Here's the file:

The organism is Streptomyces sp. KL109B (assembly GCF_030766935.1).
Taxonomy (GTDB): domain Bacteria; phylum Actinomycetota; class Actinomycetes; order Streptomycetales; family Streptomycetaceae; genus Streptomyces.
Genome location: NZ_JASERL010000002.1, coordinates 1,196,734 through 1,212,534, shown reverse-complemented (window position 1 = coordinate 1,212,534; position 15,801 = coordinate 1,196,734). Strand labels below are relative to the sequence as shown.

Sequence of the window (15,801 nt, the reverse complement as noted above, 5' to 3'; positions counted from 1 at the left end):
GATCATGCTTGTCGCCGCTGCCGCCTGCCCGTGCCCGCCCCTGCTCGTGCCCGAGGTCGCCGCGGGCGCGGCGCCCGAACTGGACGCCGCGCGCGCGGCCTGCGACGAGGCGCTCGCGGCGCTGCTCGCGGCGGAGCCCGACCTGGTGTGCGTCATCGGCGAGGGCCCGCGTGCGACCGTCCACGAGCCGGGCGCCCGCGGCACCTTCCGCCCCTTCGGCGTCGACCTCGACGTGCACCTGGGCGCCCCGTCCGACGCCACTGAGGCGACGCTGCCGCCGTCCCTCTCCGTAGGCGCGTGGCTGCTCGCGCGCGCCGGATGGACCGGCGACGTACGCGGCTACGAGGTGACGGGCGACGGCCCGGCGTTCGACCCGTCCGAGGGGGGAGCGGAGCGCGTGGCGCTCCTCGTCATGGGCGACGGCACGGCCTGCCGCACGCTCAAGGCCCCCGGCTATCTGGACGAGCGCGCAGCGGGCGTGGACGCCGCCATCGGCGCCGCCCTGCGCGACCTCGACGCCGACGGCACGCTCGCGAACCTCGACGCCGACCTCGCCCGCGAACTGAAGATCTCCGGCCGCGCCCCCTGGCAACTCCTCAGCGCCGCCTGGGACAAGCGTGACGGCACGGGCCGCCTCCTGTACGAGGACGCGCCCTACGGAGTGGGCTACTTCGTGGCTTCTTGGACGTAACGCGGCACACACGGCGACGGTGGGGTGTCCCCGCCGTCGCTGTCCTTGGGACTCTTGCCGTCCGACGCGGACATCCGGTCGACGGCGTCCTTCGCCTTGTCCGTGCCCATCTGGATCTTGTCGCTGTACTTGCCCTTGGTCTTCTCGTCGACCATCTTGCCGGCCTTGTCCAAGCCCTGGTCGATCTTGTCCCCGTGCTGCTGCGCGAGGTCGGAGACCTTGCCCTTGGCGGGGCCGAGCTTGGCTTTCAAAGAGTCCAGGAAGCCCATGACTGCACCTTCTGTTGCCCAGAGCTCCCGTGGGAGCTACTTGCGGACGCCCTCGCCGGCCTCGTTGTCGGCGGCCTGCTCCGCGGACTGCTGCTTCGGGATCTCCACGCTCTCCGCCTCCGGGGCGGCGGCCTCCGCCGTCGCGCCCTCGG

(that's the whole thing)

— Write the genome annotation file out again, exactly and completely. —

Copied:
The organism is Streptomyces sp. KL109B (assembly GCF_030766935.1).
Taxonomy (GTDB): domain Bacteria; phylum Actinomycetota; class Actinomycetes; order Streptomycetales; family Streptomycetaceae; genus Streptomyces.
Genome location: NZ_JASERL010000002.1, coordinates 1,196,734 through 1,212,534, shown reverse-complemented (window position 1 = coordinate 1,212,534; position 15,801 = coordinate 1,196,734). Strand labels below are relative to the sequence as shown.

Sequence of the window (15,801 nt, the reverse complement as noted above, 5' to 3'; positions counted from 1 at the left end):
GATCATGCTTGTCGCCGCTGCCGCCTGCCCGTGCCCGCCCCTGCTCGTGCCCGAGGTCGCCGCGGGCGCGGCGCCCGAACTGGACGCCGCGCGCGCGGCCTGCGACGAGGCGCTCGCGGCGCTGCTCGCGGCGGAGCCCGACCTGGTGTGCGTCATCGGCGAGGGCCCGCGTGCGACCGTCCACGAGCCGGGCGCCCGCGGCACCTTCCGCCCCTTCGGCGTCGACCTCGACGTGCACCTGGGCGCCCCGTCCGACGCCACTGAGGCGACGCTGCCGCCGTCCCTCTCCGTAGGCGCGTGGCTGCTCGCGCGCGCCGGATGGACCGGCGACGTACGCGGCTACGAGGTGACGGGCGACGGCCCGGCGTTCGACCCGTCCGAGGGGGGAGCGGAGCGCGTGGCGCTCCTCGTCATGGGCGACGGCACGGCCTGCCGCACGCTCAAGGCCCCCGGCTATCTGGACGAGCGCGCAGCGGGCGTGGACGCCGCCATCGGCGCCGCCCTGCGCGACCTCGACGCCGACGGCACGCTCGCGAACCTCGACGCCGACCTCGCCCGCGAACTGAAGATCTCCGGCCGCGCCCCCTGGCAACTCCTCAGCGCCGCCTGGGACAAGCGTGACGGCACGGGCCGCCTCCTGTACGAGGACGCGCCCTACGGAGTGGGCTACTTCGTGGCTTCTTGGACGTAACGCGGCACACACGGCGACGGTGGGGTGTCCCCGCCGTCGCTGTCCTTGGGACTCTTGCCGTCCGACGCGGACATCCGGTCGACGGCGTCCTTCGCCTTGTCCGTGCCCATCTGGATCTTGTCGCTGTACTTGCCCTTGGTCTTCTCGTCGACCATCTTGCCGGCCTTGTCCAAGCCCTGGTCGATCTTGTCCCCGTGCTGCTGCGCGAGGTCGGAGACCTTGCCCTTGGCGGGGCCGAGCTTGGCTTTCAAAGAGTCCAGGAAGCCCATGACTGCACCTTCTGTTGCCCAGAGCTCCCGTGGGAGCTACTTGCGGACGCCCTCGCCGGCCTCGTTGTCGGCGGCCTGCTCCGCGGACTGCTGCTTCGGGATCTCCACGCTCTCCGCCTCCGGGGCGGCGGCCTCCGCCGTCGCGCCCTCGG